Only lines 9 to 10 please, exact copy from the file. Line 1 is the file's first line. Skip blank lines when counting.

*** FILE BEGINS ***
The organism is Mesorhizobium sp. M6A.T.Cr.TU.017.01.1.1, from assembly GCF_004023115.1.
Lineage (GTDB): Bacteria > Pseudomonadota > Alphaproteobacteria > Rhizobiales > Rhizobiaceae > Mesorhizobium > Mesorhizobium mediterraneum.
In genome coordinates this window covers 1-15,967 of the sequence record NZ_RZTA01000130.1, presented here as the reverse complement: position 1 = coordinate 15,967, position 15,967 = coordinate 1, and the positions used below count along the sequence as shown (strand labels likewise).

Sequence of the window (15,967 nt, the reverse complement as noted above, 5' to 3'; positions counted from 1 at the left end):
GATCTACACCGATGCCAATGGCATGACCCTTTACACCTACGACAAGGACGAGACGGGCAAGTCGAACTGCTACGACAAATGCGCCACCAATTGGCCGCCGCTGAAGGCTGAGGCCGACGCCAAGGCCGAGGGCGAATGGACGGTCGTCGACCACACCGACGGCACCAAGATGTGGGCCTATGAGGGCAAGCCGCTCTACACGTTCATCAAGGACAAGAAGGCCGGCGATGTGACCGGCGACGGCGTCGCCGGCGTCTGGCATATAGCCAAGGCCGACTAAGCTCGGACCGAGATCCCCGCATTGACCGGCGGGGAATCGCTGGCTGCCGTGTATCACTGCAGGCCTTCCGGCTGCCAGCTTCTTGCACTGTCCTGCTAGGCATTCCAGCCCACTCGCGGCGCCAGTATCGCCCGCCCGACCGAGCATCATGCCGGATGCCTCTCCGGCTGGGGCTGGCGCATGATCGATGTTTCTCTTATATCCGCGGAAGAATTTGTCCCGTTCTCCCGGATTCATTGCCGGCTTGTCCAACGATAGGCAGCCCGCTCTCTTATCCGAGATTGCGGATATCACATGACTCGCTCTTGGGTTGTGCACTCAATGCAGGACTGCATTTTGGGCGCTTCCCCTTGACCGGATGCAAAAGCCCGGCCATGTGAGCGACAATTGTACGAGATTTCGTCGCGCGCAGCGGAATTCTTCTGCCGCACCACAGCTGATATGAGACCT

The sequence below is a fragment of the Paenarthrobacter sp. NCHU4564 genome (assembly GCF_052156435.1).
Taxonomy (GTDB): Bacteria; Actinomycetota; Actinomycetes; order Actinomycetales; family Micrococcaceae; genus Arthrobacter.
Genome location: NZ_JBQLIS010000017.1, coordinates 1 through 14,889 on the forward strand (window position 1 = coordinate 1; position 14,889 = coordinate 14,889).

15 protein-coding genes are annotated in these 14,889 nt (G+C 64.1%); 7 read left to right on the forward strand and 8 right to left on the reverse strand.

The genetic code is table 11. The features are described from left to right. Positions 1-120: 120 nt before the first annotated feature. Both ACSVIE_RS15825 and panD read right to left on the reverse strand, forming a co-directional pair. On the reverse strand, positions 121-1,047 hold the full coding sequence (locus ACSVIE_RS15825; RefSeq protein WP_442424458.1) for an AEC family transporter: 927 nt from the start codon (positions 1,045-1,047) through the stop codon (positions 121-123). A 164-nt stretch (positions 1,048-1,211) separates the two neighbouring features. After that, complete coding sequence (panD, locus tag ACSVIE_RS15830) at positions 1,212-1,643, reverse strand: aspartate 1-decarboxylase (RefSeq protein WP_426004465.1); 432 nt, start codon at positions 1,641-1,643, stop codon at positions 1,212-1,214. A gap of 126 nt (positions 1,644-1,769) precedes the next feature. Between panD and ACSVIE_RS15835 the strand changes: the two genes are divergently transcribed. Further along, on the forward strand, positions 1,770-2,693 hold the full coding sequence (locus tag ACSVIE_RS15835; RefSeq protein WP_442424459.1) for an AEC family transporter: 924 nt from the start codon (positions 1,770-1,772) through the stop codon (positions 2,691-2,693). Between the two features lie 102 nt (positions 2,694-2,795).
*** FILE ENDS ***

15 protein-coding genes are annotated in these 14,889 nt (G+C 64.1%); 7 read left to right on the forward strand and 8 right to left on the reverse strand.

The genetic code is table 11. The features are described from left to right. Positions 1-120: 120 nt before the first annotated feature. Both ACSVIE_RS15825 and panD read right to left on the reverse strand, forming a co-directional pair. On the reverse strand, positions 121-1,047 hold the full coding sequence (locus ACSVIE_RS15825; RefSeq protein WP_442424458.1) for an AEC family transporter: 927 nt from the start codon (positions 1,045-1,047) through the stop codon (positions 121-123). A 164-nt stretch (positions 1,048-1,211) separates the two neighbouring features. After that, complete coding sequence (panD, locus tag ACSVIE_RS15830) at positions 1,212-1,643, reverse strand: aspartate 1-decarboxylase (RefSeq protein WP_426004465.1); 432 nt, start codon at positions 1,641-1,643, stop codon at positions 1,212-1,214. A gap of 126 nt (positions 1,644-1,769) precedes the next feature. Between panD and ACSVIE_RS15835 the strand changes: the two genes are divergently transcribed. Further along, on the forward strand, positions 1,770-2,693 hold the full coding sequence (locus tag ACSVIE_RS15835; RefSeq protein WP_442424459.1) for an AEC family transporter: 924 nt from the start codon (positions 1,770-1,772) through the stop codon (positions 2,691-2,693). Between the two features lie 102 nt (positions 2,694-2,795).